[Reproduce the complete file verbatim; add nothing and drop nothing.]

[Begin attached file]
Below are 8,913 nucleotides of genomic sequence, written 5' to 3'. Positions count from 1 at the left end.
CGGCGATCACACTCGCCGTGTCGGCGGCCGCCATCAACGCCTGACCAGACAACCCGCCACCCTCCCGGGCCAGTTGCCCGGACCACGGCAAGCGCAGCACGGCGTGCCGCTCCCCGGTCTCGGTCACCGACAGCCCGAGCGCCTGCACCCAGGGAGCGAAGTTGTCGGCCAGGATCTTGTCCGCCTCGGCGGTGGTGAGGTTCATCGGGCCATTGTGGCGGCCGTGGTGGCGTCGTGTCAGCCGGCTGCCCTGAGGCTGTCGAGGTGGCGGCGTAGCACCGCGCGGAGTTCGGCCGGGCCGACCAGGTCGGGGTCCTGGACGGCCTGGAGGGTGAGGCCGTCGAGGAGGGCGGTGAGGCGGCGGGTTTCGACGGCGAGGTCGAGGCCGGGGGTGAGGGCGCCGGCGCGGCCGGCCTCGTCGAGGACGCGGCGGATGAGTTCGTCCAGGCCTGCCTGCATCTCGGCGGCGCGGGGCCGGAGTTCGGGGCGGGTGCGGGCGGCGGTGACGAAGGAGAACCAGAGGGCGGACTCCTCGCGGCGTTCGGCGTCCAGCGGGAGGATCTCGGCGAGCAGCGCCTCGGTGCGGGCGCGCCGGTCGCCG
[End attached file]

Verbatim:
Below are 8,913 nucleotides of genomic sequence, written 5' to 3'. Positions count from 1 at the left end.
CGGCGATCACACTCGCCGTGTCGGCGGCCGCCATCAACGCCTGACCAGACAACCCGCCACCCTCCCGGGCCAGTTGCCCGGACCACGGCAAGCGCAGCACGGCGTGCCGCTCCCCGGTCTCGGTCACCGACAGCCCGAGCGCCTGCACCCAGGGAGCGAAGTTGTCGGCCAGGATCTTGTCCGCCTCGGCGGTGGTGAGGTTCATCGGGCCATTGTGGCGGCCGTGGTGGCGTCGTGTCAGCCGGCTGCCCTGAGGCTGTCGAGGTGGCGGCGTAGCACCGCGCGGAGTTCGGCCGGGCCGACCAGGTCGGGGTCCTGGACGGCCTGGAGGGTGAGGCCGTCGAGGAGGGCGGTGAGGCGGCGGGTTTCGACGGCGAGGTCGAGGCCGGGGGTGAGGGCGCCGGCGCGGCCGGCCTCGTCGAGGACGCGGCGGATGAGTTCGTCCAGGCCTGCCTGCATCTCGGCGGCGCGGGGCCGGAGTTCGGGGCGGGTGCGGGCGGCGGTGACGAAGGAGAACCAGAGGGCGGACTCCTCGCGGCGTTCGGCGTCCAGCGGGAGGATCTCGGCGAGCAGCGCCTCGGTGCGGGCGCGCCGGTCGCCG